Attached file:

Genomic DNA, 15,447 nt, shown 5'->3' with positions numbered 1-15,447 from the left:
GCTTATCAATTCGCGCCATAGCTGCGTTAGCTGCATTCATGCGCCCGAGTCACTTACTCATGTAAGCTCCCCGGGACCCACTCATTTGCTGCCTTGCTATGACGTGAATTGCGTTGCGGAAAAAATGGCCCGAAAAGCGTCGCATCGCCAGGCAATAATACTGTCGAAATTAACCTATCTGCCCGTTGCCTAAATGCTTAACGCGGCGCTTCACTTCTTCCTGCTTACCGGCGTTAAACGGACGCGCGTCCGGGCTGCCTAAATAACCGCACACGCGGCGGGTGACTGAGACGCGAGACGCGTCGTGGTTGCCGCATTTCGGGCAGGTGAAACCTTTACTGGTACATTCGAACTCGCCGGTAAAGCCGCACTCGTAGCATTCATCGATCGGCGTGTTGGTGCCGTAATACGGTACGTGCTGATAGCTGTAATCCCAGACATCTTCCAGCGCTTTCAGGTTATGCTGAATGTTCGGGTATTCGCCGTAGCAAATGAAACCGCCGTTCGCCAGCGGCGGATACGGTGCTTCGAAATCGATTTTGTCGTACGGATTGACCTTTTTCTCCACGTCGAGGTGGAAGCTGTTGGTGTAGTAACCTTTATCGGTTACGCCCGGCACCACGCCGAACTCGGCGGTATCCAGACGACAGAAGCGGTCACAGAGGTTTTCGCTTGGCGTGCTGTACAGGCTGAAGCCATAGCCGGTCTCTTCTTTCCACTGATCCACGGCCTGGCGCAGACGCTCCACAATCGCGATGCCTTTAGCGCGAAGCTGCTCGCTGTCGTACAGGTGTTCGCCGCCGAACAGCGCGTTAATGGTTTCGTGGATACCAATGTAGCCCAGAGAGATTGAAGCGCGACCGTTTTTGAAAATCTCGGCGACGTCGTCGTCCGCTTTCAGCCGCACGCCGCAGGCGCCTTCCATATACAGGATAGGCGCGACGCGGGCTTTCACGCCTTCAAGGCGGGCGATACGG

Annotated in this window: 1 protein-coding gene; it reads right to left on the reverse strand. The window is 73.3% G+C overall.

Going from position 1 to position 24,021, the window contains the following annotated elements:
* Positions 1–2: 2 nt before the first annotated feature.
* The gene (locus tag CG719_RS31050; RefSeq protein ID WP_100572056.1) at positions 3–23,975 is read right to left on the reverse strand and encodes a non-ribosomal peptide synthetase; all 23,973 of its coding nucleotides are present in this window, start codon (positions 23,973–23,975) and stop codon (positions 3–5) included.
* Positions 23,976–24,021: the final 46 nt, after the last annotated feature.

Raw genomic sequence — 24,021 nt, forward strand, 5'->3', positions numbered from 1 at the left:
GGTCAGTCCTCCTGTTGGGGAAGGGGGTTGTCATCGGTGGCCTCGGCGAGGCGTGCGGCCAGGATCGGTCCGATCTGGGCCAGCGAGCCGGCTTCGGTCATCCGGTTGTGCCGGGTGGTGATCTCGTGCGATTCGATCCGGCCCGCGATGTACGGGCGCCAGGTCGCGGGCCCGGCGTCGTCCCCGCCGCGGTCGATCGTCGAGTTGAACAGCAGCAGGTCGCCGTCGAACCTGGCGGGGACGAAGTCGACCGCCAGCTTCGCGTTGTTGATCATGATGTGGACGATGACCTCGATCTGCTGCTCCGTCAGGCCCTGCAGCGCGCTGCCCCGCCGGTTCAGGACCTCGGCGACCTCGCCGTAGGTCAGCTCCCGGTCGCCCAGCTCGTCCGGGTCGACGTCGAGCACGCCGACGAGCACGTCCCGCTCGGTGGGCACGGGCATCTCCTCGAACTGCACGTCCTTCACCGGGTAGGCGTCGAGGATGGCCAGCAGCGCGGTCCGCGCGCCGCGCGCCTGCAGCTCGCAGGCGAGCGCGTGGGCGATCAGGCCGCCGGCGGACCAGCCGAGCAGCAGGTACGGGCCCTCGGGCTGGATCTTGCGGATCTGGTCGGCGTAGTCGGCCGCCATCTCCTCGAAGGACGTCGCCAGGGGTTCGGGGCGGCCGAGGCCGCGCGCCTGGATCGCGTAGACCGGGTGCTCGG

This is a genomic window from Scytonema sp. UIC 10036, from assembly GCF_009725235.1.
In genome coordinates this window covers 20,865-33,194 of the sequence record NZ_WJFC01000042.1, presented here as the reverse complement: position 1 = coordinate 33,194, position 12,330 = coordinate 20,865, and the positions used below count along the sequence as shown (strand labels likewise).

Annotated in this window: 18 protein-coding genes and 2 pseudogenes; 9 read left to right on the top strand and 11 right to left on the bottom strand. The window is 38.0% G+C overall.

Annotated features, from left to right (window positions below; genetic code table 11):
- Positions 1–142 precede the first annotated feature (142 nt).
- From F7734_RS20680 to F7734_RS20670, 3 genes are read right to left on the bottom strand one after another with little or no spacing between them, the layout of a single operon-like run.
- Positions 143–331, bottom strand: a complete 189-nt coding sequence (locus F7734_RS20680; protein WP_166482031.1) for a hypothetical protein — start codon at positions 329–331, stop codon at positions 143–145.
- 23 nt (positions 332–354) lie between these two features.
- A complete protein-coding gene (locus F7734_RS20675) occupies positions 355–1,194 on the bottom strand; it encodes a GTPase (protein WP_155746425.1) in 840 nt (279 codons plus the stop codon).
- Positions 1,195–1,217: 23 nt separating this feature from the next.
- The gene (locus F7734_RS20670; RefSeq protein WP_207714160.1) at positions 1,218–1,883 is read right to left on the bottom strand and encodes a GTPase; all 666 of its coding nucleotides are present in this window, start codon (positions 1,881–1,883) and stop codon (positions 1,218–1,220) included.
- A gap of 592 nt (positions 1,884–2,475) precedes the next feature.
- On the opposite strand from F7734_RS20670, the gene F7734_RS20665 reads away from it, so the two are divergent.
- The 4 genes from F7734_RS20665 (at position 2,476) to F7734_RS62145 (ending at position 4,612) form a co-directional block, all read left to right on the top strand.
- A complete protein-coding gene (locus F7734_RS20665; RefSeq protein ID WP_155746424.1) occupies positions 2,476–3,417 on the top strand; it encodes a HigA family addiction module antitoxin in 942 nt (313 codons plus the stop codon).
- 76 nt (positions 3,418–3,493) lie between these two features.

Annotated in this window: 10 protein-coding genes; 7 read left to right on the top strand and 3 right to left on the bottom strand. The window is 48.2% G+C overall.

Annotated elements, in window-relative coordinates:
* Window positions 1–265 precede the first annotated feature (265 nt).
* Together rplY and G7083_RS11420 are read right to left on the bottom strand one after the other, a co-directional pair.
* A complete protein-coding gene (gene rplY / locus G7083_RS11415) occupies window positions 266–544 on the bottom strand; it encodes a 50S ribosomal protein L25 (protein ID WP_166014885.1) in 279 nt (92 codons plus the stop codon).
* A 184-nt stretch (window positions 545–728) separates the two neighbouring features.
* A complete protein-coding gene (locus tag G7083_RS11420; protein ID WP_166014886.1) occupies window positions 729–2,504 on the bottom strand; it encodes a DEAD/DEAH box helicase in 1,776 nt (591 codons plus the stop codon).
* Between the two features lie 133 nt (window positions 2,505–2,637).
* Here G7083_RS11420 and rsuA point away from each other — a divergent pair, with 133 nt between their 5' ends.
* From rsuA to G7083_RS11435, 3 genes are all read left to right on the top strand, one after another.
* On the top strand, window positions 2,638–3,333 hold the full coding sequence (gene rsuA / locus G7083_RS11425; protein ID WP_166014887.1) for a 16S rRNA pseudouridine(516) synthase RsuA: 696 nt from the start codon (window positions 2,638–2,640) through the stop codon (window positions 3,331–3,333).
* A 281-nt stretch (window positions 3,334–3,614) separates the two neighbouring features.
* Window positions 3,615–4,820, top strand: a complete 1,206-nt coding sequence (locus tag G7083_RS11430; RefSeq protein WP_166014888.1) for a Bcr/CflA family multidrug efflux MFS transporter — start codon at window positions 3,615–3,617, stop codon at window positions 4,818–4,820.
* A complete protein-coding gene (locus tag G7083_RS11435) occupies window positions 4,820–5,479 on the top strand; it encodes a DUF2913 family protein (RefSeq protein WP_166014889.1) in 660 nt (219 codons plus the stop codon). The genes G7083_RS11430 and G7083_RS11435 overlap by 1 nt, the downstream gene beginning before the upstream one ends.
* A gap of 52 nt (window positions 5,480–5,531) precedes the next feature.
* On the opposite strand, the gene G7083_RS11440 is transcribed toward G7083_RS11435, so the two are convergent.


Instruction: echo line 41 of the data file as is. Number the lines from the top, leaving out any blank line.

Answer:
* On the opposite strand, the gene G7083_RS11440 is transcribed toward G7083_RS11435, so the two are convergent.